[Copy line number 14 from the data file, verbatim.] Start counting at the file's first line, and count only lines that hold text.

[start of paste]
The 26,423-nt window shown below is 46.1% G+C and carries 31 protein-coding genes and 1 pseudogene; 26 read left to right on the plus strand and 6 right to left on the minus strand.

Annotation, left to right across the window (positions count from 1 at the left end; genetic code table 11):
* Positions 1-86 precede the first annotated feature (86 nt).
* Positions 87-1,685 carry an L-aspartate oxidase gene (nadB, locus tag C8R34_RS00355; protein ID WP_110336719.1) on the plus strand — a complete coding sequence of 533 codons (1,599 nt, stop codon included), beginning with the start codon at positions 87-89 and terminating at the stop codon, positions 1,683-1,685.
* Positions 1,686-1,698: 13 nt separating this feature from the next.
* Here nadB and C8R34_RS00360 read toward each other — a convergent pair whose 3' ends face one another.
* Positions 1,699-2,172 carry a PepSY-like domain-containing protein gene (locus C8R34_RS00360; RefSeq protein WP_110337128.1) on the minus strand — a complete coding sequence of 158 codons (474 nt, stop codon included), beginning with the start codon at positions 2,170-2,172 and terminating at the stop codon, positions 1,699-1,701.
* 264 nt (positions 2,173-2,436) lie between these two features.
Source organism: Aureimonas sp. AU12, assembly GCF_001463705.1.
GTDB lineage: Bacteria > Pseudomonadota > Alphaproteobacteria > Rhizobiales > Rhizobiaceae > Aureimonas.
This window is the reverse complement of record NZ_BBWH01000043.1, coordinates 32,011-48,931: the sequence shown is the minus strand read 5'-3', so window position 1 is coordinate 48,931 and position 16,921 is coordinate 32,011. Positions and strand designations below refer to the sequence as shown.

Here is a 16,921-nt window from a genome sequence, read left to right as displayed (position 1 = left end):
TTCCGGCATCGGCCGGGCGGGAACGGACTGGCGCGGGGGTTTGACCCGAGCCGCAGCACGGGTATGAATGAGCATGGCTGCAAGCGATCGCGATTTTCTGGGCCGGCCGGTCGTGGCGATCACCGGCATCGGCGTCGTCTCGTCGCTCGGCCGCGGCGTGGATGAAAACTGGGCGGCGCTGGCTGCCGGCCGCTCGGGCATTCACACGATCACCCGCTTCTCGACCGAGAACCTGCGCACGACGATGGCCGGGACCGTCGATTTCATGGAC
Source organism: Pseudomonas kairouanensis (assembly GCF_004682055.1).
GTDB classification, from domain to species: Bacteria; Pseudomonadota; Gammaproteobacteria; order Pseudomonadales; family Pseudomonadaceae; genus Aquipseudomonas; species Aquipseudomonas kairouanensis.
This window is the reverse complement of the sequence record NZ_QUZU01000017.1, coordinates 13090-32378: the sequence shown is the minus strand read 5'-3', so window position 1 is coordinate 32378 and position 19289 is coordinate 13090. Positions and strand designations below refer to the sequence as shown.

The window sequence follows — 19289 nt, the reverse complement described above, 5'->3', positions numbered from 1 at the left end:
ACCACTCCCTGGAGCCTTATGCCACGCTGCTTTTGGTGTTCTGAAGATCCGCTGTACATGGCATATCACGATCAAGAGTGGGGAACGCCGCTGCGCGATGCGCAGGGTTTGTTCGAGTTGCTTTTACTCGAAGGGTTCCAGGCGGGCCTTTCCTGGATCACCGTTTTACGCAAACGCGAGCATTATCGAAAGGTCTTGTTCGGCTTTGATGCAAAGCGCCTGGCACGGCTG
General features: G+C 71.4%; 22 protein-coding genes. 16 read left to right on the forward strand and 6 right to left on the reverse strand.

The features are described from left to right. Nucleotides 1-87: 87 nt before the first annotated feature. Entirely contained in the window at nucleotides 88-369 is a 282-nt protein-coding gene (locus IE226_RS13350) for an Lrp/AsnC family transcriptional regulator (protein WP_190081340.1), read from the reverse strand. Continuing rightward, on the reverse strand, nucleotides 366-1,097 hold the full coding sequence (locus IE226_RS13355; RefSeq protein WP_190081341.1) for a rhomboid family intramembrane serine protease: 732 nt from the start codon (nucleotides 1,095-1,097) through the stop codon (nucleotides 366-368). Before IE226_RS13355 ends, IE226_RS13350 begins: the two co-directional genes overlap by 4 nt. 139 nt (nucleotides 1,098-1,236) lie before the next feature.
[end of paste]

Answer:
Source organism: Pseudomonas kairouanensis (assembly GCF_004682055.1).